Those Noisy Ants
“Let no corrupt word proceed out of your mouth, but what is good for necessary edification, that it may impart grace to the hearers.”
Scientists have long known that some ants communicate with one another using vibrations. They also know that these ants pick up vibrations through ears that are located in their knees. Ants in four subfamilies communicate using these vibrations. These ants tend to build nests with wood or dried pulp, which tend to carry the vibrations. Disturb a carpenter ant nest, and the vibrations will begin. An individual ant will send out as many as seven vibrations in 50 millisecond intervals. Other ants in the nest will hear these vibrations as they travel through the material that makes up the nest.
New research has raised interest among researchers about whether some ants can hear airborne sound. To their surprise, ant researchers discovered that some ants communicate through audible squeaks. If you hold a red desert ant up to your ear, you may hear tiny squeaks. The squeaks are produced by the last segment of the ant’s body. The ant rasps two parts of the segment together in a principle similar to that used by crickets. Among the things communicated by squeaks are that dinner is ready or a good nest site has been found. Squeaks are also used to call for help after a cave in.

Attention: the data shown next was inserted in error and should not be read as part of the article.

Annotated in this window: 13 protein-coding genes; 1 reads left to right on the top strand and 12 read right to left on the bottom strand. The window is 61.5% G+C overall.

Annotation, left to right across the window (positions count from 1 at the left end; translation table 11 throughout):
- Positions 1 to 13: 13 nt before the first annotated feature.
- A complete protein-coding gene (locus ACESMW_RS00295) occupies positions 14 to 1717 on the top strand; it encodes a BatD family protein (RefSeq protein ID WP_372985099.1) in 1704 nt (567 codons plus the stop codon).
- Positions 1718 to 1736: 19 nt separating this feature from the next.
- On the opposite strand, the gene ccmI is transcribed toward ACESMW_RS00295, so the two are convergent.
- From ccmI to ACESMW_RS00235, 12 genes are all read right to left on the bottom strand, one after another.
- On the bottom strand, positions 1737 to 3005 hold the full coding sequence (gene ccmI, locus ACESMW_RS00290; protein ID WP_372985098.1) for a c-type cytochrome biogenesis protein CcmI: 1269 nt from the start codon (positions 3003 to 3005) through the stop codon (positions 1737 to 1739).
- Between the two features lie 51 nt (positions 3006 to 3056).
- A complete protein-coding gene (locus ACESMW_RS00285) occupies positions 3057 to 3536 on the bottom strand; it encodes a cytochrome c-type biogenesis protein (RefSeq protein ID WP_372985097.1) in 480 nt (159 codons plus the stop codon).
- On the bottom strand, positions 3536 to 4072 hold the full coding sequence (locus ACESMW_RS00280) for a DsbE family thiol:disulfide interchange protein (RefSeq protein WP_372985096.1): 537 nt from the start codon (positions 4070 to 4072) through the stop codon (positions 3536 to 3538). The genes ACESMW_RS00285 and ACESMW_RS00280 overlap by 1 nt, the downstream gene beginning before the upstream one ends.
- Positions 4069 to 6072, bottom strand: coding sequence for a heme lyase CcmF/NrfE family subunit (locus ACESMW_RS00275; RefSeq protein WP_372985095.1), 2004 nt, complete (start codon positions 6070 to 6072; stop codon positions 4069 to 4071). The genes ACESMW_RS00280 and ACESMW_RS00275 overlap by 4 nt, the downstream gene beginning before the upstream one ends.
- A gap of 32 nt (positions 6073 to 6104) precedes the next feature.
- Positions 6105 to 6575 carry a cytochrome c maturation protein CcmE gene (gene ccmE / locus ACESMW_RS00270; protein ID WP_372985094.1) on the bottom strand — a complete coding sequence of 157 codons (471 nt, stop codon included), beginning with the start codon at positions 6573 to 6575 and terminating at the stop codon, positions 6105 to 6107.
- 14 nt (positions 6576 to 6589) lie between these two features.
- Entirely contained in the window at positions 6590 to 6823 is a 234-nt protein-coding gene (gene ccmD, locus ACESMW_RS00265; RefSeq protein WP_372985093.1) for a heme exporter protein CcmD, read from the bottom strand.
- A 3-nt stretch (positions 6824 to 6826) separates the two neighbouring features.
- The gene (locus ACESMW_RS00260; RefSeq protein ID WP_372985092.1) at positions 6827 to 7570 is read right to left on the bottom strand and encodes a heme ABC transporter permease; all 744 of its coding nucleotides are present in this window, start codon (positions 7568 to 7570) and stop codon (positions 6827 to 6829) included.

Communication is a wonderful gift of God, but the ability to communicate is not what makes us human. Rather, we are special in the creation because we were created in God’s image and have been redeemed by His Son, Jesus Christ.
Lord, I thank You that You have communicated Your love to me. Amen.
Science News, 2/5/00, pp. 92 94, “When Ants Squeak.” Photo: Two workers communicating through touch. Courtesy of Noah Elhardt. (CC-BY-SA 4.0)